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What starts out for T.R. Lawrence as a surfing vacation to Morocco turns into a series of life-changing adventures for him and soon after for his wife, Linda, too—stemming from such seemingly random events as a knock on the door, the casual flipping through a magazine, a duffle bag knocked off a shoulder, a walk through a Marrakech alley when suddenly being pulled into a shop, and a motorcycle ride behind a truck loaded with olives. A fascinating and entertaining work of storytelling, T.R.’s book details his courage to pursue new opportunities. When he sees ten exquisite hand-woven saddle rugs during his first trip, he can’t resist the temptation to buy them. And when he finds a buyer back in the States, T.R. experiences the joy of selling them for several times more than he paid for them, realizing a profitable business possibility.

His narrative writing covers his 25 years of operating a successful import-export business, with the partnership of Linda and the assistance of local merchants, as he gathers the best antiques and things rarer and finer than what unknowledgeable tourists are able to discover. They embrace the culture and customs of Moroccans, adopting their clothing styles as their own. Much of their time is spent in the street markets and alleyways of the medina, the old section of the city where Moroccans live and work, as well as the intriguing Djemaa el Fna, the Square of the Dead. Acrobats, snake charmers, storytellers, and food vendors enliven the square each evening across from the hotel where they live in their early years whenever they return to Morocco. T.R. vividly describes the sights and sounds of the city and frequently feels that Marrakech is speaking to him, making him believe he belongs there.

They become travelers not only within the country itself but also within the realm of art and cultural activities as they search for exquisite rug weavings by hand, clothing, jewelry, and other antiques in the Berber markets and bazaars—and manufacture their own products for export to the United States. Merchant friends ask him to buy Native American jewelry from Santa Fe markets for a jewelry exchange. He is delighted when he sees their eyes light up while holding these treasures in their hands for the first time.

T.R. not only prospers from a successful business that he loves, in a country he loves, but also creates prosperity for several of the local merchants. With their success at trade shows in the United States, he and Linda move to Santa Fe, New Mexico, and open a store, where, on their first day, they sell an extraordinary set of antique pottery pieces. Later on in their business, when the antique weavings become harder to find, T.R. again opens himself up to new possibilities and has an intuitive sense that he should investigate exporting olive oil. Yet again, that idea turns into a successful business.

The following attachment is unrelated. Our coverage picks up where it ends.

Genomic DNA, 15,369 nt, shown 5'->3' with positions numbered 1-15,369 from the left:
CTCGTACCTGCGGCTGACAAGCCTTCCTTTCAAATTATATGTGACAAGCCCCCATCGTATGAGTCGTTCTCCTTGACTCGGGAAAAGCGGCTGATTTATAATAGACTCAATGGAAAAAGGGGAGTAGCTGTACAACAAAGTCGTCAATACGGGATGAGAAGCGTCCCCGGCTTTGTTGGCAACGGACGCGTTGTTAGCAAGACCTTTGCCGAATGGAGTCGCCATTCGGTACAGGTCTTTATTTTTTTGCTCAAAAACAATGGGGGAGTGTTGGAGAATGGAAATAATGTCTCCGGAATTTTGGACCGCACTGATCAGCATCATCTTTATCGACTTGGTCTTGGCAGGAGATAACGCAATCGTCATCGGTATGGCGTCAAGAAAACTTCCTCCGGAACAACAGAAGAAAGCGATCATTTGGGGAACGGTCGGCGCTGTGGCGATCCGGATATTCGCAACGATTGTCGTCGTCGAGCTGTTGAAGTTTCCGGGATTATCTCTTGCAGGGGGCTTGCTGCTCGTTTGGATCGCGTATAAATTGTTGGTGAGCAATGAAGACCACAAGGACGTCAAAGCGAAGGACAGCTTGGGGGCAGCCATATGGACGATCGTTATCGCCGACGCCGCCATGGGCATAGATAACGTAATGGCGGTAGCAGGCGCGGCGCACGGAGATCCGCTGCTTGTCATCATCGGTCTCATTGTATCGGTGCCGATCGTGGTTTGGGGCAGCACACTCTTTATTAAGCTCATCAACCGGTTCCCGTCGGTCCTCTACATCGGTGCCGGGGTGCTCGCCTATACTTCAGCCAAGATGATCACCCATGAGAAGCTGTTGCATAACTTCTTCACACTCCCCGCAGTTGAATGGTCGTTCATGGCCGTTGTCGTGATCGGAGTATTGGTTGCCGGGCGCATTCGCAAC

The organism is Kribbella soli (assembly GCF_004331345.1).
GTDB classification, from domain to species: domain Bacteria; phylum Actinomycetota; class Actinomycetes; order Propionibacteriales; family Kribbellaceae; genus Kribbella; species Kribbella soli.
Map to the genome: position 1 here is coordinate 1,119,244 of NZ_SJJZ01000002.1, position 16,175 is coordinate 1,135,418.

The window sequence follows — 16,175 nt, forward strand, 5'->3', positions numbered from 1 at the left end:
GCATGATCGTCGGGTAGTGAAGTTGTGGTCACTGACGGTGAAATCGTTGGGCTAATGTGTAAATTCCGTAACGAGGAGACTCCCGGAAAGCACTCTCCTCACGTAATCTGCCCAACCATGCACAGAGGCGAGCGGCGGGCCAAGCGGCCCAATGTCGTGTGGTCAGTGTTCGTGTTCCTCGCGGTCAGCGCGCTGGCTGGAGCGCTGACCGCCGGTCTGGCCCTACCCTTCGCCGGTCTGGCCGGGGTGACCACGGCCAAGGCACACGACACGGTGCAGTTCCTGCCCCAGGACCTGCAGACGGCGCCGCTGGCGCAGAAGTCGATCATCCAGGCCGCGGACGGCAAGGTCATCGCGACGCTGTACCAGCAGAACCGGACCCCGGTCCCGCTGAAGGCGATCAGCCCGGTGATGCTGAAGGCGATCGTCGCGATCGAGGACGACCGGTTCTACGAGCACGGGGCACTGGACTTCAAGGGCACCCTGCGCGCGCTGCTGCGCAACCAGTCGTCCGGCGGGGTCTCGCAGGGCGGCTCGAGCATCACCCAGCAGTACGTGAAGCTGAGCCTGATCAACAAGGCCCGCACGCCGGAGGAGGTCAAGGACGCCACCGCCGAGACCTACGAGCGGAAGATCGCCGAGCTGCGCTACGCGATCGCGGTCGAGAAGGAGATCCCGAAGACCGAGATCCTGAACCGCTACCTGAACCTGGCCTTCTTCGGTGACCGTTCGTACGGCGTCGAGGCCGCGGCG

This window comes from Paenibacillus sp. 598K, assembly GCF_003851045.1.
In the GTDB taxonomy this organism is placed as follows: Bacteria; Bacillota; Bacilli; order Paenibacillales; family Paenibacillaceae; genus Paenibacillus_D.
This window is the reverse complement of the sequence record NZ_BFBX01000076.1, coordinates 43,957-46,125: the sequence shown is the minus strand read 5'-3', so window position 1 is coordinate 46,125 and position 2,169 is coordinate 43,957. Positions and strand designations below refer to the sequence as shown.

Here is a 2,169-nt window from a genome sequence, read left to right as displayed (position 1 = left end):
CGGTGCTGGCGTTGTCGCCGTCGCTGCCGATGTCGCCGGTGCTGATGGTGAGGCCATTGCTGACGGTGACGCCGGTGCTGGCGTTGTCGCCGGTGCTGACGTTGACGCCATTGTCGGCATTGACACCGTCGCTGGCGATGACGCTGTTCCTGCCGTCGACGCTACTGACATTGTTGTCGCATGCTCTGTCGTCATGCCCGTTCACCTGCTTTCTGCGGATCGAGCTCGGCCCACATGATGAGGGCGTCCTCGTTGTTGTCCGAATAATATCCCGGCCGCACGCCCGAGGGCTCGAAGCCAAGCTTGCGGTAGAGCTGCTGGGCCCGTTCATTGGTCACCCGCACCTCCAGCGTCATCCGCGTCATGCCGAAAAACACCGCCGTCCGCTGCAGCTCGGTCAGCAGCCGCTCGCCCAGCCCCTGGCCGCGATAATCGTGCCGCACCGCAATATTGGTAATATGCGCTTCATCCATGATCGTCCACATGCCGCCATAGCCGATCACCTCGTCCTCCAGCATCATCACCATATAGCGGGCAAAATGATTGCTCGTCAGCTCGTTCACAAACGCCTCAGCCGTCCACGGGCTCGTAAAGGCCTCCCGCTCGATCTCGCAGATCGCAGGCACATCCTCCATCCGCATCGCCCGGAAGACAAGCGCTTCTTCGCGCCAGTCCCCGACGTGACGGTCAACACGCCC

Courageous adventurer that he is, always thoughtful and respectful, he makes friends wherever he goes and establishes relationships lasting decades. Respected by the merchants they do business with, and accepted as if they were Moroccans, he and Linda are frequently invited to their homes for meals and even to celebrate births, weddings, and religious festivals. From his initial days in Morocco, T.R. helps a washerwoman with her chores on the rooftop terrace of his hotel. She asks him to send her a postcard from America because she has never received a letter in the mail, and when he does so, she is thrilled. Often he asks his friends, “What can I bring you back from America.” He also buys used clothing in Santa Fe to give to people in need in Marrakech. One day he intervenes when a muscular tattooed man is beating another man with a belt, and another time helps a boy avoid a severe punishment for stealing a pencil.

T.R.’s narrative offers fascinating details and cultural experiences of a country vastly different from what we know in the West—exotic, ancient, colorful, and rich in sights and sounds.

T.R. Lawrence grew up worshiping National Geographic magazine and studying encyclopedias and world atlases. His love for the thrill of the hunt for antique treasures has given him a life rich with adventures. For 17 years T.R. and his wife, Linda owned Nomads of Santa Fe on Shelby street in downtown Santa Fe, New Mexico, specializing in Moroccan imports.